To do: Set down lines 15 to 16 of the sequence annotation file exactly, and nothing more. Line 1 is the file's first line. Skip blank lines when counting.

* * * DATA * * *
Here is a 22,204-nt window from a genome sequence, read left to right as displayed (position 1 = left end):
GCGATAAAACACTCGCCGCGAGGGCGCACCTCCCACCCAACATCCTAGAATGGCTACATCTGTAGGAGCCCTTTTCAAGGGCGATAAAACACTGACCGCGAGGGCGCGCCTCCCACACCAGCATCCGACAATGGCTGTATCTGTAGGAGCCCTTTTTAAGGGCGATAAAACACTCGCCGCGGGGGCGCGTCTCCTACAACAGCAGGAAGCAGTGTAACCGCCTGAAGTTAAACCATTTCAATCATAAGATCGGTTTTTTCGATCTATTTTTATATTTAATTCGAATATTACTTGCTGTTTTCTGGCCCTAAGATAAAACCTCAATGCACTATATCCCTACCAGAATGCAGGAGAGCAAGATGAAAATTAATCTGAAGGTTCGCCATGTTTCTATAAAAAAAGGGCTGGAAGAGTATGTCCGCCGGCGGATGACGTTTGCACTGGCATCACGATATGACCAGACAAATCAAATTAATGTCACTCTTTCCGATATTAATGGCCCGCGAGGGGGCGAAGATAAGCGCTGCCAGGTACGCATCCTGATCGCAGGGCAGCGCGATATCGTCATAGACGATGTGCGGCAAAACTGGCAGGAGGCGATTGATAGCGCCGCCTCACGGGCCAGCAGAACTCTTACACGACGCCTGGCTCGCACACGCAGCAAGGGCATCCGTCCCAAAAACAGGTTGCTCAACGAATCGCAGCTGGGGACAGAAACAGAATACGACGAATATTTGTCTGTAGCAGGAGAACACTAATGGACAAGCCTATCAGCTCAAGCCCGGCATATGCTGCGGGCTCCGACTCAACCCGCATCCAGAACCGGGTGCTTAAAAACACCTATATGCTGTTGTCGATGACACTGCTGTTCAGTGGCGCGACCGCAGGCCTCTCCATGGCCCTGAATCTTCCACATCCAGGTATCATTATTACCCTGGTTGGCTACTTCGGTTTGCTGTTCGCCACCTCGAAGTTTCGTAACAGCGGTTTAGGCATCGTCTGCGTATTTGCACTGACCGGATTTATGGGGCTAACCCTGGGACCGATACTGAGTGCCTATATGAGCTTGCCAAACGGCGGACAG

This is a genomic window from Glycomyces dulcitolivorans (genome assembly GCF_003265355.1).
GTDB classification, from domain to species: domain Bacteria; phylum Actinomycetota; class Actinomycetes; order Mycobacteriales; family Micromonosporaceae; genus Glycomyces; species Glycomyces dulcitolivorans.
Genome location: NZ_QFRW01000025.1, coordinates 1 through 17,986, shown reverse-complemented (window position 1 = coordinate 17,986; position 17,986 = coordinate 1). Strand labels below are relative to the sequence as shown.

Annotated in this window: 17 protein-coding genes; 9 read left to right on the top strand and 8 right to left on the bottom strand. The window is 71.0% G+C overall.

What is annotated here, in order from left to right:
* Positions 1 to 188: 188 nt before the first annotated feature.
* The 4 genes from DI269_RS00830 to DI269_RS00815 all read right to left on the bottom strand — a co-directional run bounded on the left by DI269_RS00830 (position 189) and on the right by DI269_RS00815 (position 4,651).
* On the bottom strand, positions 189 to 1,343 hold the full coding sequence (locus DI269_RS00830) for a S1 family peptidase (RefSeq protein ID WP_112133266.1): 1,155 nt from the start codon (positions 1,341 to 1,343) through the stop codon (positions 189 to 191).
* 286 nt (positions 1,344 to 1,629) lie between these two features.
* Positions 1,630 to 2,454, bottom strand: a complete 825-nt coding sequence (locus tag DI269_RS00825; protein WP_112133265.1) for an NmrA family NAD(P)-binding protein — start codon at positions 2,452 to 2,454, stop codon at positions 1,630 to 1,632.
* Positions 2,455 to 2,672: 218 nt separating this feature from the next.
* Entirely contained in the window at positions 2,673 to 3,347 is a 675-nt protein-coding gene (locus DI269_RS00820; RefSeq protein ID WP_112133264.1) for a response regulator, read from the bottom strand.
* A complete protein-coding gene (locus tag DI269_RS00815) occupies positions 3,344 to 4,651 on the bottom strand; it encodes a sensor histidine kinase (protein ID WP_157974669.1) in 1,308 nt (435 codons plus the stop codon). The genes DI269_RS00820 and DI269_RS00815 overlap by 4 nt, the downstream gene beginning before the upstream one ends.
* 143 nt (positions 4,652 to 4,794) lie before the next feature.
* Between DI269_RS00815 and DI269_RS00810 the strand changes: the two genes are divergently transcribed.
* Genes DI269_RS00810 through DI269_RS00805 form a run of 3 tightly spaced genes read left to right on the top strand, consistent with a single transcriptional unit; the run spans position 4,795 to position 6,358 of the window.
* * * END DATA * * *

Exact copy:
* A complete protein-coding gene (locus tag DI269_RS00815) occupies positions 3,344 to 4,651 on the bottom strand; it encodes a sensor histidine kinase (protein ID WP_157974669.1) in 1,308 nt (435 codons plus the stop codon). The genes DI269_RS00820 and DI269_RS00815 overlap by 4 nt, the downstream gene beginning before the upstream one ends.
* 143 nt (positions 4,652 to 4,794) lie before the next feature.